Te Araroa: Part Twelve

The Date was December 22nd, 2016…

“There’s a car.” Lyra said, a few feet ahead of me.

“What? There can’t be -“ I began as I caught up to her, well rested but mentally not all there.

We had decided to make today a short day after our rainy evening in the Taipo Hut. Although our hikes had been manageable for the past few days, both of us were beginning to feel the nearing of the end. We were about two weeks to Bluff at this point, and the realization that our chapters were coming to a close had us both a bit unnerved.

I looked across the stream that separated us from the Boundary Hut. Parked outside was a large white pickup truck but no sign of anyone around it.

“Should we see if anyones home?” I asked, walking towards the thin wire bridge that dangled above the stream. Lyra and I walked across the bridge, one at a time, and made our way to the front door of the hut. As we walked passed the truck it had become clear that it was a group of hunters, probably out looking for Red Deer.

Red Deer are one of the largest species of deer that were introduced to New Zealand back in 1851, along with other game species. Sadly, the female - also known as a Hind - was shot before they had a chance to reproduce. Two more hinds and a stag were sent in 1861, which began the start of the ever flourishing spread across both islands between 1861 and 1926. This acclimatization was the start of a vast overpopulation - and now Red Deer in New Zealand are considered pests. This being said, their antlers are still considered one of the greatest types of trophy and it is widely popular to hunt them.

Lyra knocked on the hut door before entering, but as we opened the door it became clear that no one was around. There were four individual sleeping bags taking up all of the beds and a plastic container full of at least a weeks worth of food and fresh water.

“Well, they must be out hunting, but it’s clear that this hut is taken for the evening.” Lyra said as she pulled out her map.

“I guess our short day just got a tad bit longer.” I smiled, ready to lay down but also uncomfortable staying around so much of someone else’s stuff. The funny thing about hiking is that I’m not always excited about running into other people. It all depends on my mentality. Most days, I’m excited about meeting people. Usually when we meet someone in a hut it’s because they’re taking a vacation from work and hiking for fun. Sometimes, we meet other TA hikers and swap stories about different sections.

Today was not one of those days. No; today was a day where all I wanted to do was meditate and focus on anything but my life after the trail.

“It looks like Carey’s Hut is our next option. It’s only about another six kilometres from here.” Lyra said, measuring the distance with her pinky.

At this point, I’d already adjusted my pack and I was standing at the door staring out into the vast land ahead of me. The sun danced behind the clouds, moving fast in the breeze. The sky so blue that life stood still. I turned to her and nodded, leaving Boundary Hut forever. It would have been a nice sleep, but there was no way I was going to stay there with four hunters. I knew Lyra felt the same.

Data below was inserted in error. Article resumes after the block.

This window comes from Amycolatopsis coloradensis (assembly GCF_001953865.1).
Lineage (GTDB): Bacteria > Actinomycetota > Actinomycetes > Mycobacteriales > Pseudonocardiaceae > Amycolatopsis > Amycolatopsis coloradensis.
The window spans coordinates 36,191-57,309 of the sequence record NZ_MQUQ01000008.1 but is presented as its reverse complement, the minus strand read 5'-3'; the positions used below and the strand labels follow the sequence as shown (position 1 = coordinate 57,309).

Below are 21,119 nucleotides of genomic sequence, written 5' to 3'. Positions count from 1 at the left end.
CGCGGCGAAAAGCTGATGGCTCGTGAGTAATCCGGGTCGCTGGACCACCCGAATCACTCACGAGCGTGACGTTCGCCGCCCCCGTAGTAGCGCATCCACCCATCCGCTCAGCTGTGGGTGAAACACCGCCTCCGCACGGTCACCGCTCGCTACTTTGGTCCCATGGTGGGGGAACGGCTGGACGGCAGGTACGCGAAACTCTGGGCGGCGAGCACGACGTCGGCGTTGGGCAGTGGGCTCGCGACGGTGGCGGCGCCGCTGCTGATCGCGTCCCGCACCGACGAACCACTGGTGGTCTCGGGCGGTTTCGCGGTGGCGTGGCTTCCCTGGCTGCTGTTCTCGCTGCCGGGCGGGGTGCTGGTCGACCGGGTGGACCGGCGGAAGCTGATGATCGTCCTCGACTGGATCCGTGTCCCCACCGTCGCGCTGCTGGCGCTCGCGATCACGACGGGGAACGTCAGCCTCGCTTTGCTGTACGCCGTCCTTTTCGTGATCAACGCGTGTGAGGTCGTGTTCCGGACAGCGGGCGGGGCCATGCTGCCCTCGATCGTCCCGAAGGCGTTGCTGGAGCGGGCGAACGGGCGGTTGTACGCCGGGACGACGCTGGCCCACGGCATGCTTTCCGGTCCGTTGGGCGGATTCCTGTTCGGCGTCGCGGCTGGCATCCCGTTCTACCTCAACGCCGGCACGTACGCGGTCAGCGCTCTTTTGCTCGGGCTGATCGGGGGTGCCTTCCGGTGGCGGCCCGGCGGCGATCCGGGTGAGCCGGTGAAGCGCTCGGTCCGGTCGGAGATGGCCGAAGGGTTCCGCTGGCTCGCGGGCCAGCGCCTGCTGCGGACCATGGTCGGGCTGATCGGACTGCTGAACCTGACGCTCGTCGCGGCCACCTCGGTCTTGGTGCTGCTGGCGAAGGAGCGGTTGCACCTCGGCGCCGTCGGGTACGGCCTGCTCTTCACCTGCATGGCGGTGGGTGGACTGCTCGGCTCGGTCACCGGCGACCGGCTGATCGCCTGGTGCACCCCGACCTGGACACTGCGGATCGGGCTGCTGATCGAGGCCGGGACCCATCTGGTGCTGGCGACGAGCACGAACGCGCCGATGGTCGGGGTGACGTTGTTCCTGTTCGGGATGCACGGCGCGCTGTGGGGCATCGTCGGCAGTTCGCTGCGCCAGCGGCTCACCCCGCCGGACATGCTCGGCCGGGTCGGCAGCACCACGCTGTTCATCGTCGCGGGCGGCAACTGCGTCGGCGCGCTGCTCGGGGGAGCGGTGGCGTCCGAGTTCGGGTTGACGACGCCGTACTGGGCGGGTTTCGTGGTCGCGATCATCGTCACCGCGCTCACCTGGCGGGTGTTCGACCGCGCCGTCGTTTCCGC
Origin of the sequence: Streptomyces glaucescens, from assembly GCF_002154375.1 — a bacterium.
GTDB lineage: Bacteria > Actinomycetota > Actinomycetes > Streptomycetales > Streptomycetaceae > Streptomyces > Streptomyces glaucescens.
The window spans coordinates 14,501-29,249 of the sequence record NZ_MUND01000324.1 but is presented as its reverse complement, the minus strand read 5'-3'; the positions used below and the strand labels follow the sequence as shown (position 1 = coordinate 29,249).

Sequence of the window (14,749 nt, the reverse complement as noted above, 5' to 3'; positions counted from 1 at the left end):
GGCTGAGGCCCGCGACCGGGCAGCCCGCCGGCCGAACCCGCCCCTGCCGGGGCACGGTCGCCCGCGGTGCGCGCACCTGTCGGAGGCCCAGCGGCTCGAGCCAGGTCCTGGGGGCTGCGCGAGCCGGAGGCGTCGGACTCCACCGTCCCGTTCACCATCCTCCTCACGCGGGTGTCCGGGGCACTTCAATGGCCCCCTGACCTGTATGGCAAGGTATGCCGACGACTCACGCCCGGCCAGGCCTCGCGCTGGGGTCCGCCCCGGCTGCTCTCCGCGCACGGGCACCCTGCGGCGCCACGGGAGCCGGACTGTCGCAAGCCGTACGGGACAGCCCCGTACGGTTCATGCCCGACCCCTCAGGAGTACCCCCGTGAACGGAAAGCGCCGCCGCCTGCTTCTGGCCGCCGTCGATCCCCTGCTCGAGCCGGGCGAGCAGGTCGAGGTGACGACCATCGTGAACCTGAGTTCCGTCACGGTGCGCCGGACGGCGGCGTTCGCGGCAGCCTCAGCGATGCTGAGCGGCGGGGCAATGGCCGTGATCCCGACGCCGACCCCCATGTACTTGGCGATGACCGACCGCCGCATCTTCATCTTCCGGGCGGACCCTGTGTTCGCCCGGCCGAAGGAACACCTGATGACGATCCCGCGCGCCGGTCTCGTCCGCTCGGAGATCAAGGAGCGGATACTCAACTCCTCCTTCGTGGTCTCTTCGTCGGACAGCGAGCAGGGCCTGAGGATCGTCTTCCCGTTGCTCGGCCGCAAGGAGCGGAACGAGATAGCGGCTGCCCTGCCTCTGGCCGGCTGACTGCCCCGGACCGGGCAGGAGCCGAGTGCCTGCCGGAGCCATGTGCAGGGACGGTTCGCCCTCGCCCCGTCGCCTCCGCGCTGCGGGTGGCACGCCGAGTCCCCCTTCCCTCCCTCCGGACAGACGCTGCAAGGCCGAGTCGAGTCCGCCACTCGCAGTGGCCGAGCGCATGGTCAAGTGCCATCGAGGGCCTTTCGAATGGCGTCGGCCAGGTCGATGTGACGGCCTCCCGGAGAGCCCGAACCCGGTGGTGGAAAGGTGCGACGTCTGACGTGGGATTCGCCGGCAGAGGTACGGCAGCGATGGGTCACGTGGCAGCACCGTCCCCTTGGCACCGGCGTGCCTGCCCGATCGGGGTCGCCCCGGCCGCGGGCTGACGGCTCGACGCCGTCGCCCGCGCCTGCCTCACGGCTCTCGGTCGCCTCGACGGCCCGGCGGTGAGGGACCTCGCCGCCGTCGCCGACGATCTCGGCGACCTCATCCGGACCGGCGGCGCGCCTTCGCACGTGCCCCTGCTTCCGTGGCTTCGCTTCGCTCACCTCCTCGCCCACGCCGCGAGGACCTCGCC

We began the last six kilometres back across the bridge and up a small hill. The ground became flat for a few kilometres before revealing a road that began to wind around a cliff.

It seemed that most trails on the South Island ended with a cliff or mountain.

“I’m not sure what to do when I get back.” I began, staring at my feet.

Lyra looked at me with a similar expression on her face.

“It’s getting close, but we’ve still got time yet.” She smiled back at me.

We looked at eachother for a moment before beginning our climb up the road. At this point, we each put our headphones in. It was our way of having “alone” time most days. I always started with Modest Mouse’s album “Good News For People Who Love Bad News”. There was just something about it that helped me concentrate on my steps more than my thoughts.

We made it to Carey’s Hut about an hour later where we, happily, found it vacant. The hut was on the North side of the Mavora Lake and had a beautiful view of the mountains and cliffs that tucked the lake into the earth. It was pretty exciting to find a hut like this one that was empty with so many places to sleep and spots to relax. 

Lyra and I began cooking our dinners, staring at a wall with hikers signatures all over it. So many people from before us, and so many after us, will sit in these same spots and contemplate something about their lives.

Part of me just wanted to go home after. Maybe it was because Christmas was coming up and for the first time in my entire life I wouldn’t be with my family to celebrate it, or maybe it was because I just truly missed London. Either way, I felt an unknown ache in my stomach that begged time to stop moving, while longing for home. This weird emotion that wanted this life to go on forever, but at the same time wanted it to stop.

I had started this hike with a mission, after a year of obsessing. It was on this day, and the ones that followed, that had me completely vulnerable to the trail. In two weeks time, I would be standing at that pole. The pole I fantasized about. The finish line that I dreamed would show me exactly who I was supposed to be.

I wasn’t sure if I was ready to find out quite yet, but with each passing step… I was closer to whoever she was.